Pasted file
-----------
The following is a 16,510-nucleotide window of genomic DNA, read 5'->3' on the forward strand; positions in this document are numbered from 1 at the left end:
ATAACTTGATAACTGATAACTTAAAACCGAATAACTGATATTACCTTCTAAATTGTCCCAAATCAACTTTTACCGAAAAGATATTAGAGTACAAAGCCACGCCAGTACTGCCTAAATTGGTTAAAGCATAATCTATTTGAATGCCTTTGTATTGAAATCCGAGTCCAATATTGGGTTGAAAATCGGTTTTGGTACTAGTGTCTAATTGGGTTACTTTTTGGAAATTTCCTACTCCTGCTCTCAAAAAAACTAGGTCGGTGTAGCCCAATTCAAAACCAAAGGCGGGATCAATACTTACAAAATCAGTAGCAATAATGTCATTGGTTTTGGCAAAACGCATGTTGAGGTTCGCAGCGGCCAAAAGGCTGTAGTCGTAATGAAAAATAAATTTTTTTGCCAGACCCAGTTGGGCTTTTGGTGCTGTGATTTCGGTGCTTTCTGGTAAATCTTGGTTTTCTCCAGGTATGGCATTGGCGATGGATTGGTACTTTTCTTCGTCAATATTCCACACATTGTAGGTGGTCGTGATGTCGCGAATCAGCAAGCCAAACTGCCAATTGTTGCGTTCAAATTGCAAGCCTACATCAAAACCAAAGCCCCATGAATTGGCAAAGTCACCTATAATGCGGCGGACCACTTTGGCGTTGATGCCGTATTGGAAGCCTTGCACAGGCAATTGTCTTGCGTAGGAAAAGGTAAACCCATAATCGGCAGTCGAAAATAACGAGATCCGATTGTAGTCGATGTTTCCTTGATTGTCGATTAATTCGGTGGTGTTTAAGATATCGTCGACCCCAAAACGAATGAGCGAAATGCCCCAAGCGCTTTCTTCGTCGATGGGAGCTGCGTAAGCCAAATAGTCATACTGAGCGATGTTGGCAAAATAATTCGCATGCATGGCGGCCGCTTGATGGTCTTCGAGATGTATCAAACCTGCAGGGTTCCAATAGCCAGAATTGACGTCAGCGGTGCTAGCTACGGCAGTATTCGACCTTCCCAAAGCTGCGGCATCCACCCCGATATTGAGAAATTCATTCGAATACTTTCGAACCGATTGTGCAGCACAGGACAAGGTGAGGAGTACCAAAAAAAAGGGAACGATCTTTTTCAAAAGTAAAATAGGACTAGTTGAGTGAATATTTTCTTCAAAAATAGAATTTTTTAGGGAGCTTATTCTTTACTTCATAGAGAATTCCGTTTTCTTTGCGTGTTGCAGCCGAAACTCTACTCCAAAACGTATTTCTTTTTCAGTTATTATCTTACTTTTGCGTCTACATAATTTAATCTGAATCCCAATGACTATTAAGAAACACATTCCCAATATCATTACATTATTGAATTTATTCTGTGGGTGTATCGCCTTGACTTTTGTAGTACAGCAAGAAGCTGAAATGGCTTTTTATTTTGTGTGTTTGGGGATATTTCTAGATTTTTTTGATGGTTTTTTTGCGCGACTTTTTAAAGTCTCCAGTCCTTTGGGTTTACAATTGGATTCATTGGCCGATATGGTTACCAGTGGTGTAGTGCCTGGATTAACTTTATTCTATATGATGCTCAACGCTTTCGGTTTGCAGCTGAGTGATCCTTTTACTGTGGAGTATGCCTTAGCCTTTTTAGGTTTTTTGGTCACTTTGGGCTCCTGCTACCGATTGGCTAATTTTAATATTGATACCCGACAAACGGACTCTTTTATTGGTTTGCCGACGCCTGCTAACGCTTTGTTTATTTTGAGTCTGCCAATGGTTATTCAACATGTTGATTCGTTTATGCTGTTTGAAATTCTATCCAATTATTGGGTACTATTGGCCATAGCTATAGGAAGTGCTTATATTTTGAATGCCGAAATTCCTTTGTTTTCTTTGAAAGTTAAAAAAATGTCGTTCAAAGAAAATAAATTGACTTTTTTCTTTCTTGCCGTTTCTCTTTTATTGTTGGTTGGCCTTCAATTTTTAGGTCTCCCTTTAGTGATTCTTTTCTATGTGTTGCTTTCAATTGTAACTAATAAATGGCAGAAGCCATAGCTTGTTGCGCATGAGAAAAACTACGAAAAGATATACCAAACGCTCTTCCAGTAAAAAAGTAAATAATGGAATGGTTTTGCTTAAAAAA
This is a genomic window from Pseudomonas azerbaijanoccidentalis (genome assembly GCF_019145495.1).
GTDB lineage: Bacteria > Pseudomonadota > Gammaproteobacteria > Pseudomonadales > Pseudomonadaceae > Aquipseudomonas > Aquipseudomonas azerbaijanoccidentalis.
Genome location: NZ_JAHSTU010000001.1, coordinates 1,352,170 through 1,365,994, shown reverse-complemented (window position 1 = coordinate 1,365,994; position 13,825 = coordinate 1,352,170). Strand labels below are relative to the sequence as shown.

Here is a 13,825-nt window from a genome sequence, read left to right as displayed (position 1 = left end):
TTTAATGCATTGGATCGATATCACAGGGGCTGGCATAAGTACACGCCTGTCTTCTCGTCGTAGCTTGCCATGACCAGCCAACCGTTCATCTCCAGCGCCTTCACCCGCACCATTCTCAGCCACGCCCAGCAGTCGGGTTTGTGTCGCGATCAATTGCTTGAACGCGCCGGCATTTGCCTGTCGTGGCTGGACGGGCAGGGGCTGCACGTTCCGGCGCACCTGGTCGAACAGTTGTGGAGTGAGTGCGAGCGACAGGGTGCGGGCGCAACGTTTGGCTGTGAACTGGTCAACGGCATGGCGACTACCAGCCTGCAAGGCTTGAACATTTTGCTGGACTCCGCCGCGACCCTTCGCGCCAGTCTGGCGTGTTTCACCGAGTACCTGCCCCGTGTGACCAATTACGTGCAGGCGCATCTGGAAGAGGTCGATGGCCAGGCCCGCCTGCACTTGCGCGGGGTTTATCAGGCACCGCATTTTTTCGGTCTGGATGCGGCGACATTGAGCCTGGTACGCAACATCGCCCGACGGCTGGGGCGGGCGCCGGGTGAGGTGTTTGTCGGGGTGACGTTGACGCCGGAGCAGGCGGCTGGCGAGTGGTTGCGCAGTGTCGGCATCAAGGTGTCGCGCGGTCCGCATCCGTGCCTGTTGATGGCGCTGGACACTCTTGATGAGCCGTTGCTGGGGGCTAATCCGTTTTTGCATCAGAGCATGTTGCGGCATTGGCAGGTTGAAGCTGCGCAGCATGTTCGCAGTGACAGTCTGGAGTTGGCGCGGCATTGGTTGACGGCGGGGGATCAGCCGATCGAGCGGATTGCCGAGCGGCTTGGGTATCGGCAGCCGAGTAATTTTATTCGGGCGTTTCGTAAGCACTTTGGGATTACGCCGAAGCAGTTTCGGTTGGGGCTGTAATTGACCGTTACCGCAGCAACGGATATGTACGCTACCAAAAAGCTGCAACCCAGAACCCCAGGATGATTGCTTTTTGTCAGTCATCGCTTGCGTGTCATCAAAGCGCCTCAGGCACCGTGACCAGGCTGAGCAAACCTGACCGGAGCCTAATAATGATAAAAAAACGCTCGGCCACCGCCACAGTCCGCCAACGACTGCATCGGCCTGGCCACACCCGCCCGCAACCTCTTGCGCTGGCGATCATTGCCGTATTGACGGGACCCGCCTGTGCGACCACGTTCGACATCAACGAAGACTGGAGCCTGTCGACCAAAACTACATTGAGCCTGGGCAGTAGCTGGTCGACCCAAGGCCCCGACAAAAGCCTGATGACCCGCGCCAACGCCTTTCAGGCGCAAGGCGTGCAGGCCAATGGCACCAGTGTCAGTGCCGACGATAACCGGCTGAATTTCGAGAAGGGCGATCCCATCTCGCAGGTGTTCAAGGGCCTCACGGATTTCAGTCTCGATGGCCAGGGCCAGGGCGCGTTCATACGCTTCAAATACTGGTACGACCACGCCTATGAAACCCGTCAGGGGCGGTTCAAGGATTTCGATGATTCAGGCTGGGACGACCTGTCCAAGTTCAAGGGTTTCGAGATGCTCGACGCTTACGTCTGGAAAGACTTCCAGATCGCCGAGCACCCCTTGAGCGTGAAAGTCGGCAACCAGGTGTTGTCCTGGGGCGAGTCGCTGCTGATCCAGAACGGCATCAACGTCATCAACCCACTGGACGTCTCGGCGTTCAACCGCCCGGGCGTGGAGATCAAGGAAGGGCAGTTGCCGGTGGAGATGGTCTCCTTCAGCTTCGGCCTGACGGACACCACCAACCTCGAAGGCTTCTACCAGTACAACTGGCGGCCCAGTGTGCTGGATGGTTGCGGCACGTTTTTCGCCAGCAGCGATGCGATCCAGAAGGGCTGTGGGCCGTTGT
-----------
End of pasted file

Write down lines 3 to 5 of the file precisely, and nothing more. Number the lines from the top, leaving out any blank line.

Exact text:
This is a genomic window from Pseudomonas azerbaijanoccidentalis (genome assembly GCF_019145495.1).
GTDB lineage: Bacteria > Pseudomonadota > Gammaproteobacteria > Pseudomonadales > Pseudomonadaceae > Aquipseudomonas > Aquipseudomonas azerbaijanoccidentalis.
Genome location: NZ_JAHSTU010000001.1, coordinates 1,352,170 through 1,365,994, shown reverse-complemented (window position 1 = coordinate 1,365,994; position 13,825 = coordinate 1,352,170). Strand labels below are relative to the sequence as shown.